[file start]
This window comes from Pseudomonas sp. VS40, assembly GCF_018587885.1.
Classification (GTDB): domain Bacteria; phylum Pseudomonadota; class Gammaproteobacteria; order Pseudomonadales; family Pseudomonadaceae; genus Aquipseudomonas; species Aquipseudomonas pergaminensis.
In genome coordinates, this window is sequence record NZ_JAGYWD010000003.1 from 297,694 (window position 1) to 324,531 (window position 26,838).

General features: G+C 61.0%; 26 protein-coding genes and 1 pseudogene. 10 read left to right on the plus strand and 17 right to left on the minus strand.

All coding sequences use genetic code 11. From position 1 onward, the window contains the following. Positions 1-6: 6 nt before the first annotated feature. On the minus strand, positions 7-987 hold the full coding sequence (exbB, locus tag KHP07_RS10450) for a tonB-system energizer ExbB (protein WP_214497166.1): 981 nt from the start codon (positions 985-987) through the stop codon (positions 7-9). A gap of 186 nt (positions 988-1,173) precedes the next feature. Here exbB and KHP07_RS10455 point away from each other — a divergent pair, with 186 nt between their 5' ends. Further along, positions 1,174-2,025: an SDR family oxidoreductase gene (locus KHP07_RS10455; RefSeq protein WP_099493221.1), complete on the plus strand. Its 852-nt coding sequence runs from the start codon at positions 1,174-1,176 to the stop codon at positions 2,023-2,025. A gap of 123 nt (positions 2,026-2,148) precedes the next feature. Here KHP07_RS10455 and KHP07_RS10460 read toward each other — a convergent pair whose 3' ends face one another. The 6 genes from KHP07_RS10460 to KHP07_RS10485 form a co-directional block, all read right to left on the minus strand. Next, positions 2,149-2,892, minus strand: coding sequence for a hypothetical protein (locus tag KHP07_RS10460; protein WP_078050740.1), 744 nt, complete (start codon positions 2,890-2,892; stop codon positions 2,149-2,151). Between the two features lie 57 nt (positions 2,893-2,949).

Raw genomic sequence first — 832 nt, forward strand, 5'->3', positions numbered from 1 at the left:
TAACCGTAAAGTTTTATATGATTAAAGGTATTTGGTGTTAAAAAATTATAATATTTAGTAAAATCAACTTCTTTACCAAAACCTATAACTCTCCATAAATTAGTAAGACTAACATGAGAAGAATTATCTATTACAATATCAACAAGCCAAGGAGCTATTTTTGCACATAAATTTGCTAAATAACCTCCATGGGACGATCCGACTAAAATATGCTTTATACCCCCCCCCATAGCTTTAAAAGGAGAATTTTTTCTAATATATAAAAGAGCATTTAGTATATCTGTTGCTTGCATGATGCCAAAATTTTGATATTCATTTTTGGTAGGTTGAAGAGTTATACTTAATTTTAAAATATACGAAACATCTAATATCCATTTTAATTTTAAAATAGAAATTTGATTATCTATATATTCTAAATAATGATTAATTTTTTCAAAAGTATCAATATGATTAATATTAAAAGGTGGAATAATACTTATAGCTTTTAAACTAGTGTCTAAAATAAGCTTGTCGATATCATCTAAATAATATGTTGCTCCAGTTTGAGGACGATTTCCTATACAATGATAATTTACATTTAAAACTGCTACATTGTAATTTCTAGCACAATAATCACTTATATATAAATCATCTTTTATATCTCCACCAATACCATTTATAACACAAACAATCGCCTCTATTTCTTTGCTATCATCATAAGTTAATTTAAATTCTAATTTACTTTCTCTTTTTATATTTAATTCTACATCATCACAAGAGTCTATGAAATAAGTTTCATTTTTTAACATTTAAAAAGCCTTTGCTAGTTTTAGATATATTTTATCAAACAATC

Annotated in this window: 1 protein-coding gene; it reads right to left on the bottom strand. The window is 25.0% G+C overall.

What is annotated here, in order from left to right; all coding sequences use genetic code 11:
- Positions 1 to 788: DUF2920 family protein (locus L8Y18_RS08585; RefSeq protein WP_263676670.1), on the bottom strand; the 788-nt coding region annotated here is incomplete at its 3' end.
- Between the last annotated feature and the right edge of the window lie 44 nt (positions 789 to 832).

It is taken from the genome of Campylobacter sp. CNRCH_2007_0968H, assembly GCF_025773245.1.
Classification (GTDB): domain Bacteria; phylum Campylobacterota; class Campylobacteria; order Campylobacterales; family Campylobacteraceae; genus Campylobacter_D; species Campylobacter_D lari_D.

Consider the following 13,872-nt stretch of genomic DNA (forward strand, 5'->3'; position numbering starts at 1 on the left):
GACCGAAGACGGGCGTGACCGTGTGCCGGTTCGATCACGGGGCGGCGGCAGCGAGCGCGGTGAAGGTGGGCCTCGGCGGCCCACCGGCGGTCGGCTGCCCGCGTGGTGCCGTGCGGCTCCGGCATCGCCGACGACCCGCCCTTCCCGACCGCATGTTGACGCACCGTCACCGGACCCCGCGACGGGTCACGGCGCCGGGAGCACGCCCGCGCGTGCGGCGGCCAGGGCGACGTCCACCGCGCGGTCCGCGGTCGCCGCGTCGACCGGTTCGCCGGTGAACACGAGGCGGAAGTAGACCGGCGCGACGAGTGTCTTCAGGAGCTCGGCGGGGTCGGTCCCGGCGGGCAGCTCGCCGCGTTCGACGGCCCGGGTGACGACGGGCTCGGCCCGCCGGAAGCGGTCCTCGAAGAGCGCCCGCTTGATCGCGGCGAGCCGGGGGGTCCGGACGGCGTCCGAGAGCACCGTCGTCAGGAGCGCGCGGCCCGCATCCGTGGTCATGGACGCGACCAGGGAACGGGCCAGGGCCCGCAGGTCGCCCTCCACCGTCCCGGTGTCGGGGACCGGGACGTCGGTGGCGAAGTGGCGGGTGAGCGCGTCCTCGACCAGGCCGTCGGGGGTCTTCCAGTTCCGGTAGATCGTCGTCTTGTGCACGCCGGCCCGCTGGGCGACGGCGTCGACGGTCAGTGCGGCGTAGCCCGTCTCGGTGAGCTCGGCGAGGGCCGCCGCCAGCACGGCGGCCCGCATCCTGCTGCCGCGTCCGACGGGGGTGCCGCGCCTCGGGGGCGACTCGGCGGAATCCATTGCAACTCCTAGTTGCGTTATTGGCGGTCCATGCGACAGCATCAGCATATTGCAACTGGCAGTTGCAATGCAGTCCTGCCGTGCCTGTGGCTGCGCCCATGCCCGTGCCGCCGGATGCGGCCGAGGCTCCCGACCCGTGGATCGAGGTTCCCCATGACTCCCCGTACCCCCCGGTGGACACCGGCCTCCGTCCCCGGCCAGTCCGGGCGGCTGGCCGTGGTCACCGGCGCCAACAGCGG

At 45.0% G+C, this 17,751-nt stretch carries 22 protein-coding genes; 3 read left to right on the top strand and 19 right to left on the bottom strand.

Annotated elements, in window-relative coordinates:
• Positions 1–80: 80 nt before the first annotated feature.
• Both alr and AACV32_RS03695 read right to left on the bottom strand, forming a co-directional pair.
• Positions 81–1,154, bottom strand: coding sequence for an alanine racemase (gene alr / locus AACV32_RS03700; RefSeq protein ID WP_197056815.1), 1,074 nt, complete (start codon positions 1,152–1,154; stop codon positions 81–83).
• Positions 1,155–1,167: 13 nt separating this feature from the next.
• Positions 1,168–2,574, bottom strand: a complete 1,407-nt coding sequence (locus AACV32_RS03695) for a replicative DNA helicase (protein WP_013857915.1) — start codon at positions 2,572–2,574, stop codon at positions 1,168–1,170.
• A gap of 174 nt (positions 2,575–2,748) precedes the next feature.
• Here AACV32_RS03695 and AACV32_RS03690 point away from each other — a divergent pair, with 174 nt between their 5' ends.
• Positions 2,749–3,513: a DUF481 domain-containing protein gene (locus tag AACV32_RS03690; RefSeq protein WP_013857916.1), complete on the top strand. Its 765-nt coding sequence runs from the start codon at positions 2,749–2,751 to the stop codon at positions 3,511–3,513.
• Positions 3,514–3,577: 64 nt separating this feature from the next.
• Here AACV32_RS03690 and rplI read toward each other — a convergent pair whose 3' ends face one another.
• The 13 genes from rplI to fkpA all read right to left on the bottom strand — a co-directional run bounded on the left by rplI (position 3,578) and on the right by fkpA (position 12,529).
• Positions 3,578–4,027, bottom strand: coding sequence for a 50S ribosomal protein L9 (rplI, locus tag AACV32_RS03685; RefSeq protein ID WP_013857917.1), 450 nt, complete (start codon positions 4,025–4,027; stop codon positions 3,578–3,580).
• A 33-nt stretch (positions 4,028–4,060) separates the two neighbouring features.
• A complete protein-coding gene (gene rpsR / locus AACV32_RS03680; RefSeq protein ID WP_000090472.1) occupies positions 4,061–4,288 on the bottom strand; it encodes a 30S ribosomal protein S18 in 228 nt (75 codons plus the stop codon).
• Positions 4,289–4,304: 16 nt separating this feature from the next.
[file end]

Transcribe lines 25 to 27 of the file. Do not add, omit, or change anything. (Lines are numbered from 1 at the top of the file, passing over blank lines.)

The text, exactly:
• Positions 2,749–3,513: a DUF481 domain-containing protein gene (locus tag AACV32_RS03690; RefSeq protein WP_013857916.1), complete on the top strand. Its 765-nt coding sequence runs from the start codon at positions 2,749–2,751 to the stop codon at positions 3,511–3,513.
• Positions 3,514–3,577: 64 nt separating this feature from the next.
• Here AACV32_RS03690 and rplI read toward each other — a convergent pair whose 3' ends face one another.